Irradiation creep at 60 °C in SUS 316 and its impact on fatigue fracture

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Structural materials in fusion reactors will be subjected to irradiation by energetic particles at temperatures widely ranging from liquid He to above 1000 °C. Hence, the very large irradiation creep strain at 60 °C previously reported in the ORR/ORNL pressurized tube experiment to 8 dpa is important. Computer calculations for the 20% cold-worked SUS 316 demonstrated the transient nature of this radiation-induced creep, caused by the overwhelming flux of excess interstitial atoms lasting nearly one year at 60 °C where the diffusivity of vacancies is very low. In order to confirm such a transient nature, continuous creep measurement under irradiation is necessary and was carried out using 17 MeV protons. Development of very significant creep strain, much larger than that at 300 °C, and steadily decreasing creep rate were observed at 60 °C as the calculation predicted. A significant influence of the dynamic irradiation effect at 60 °C on fatigue fracture was also observed.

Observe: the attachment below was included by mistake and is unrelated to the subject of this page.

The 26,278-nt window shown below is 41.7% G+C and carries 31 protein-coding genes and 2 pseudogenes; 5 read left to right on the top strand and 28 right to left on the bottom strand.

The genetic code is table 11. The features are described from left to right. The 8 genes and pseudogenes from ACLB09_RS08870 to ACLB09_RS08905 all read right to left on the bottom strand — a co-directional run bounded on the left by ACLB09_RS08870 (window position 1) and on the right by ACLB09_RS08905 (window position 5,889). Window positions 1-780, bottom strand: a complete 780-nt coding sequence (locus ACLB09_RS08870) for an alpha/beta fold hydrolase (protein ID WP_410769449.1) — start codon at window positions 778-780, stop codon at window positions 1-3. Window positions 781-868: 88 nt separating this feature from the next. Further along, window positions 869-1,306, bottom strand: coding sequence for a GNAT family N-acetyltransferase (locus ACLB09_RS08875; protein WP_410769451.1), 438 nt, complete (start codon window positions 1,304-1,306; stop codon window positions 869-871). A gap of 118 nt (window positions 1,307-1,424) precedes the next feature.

Nagakawa, J., Murase, Y., Yamamoto, N., & Fukuzawa, T. (2000). Irradiation creep at 60 °C in SUS 316 and its impact on fatigue fracture. Journal of Nuclear Materials, 283287(PART I), 391–395.

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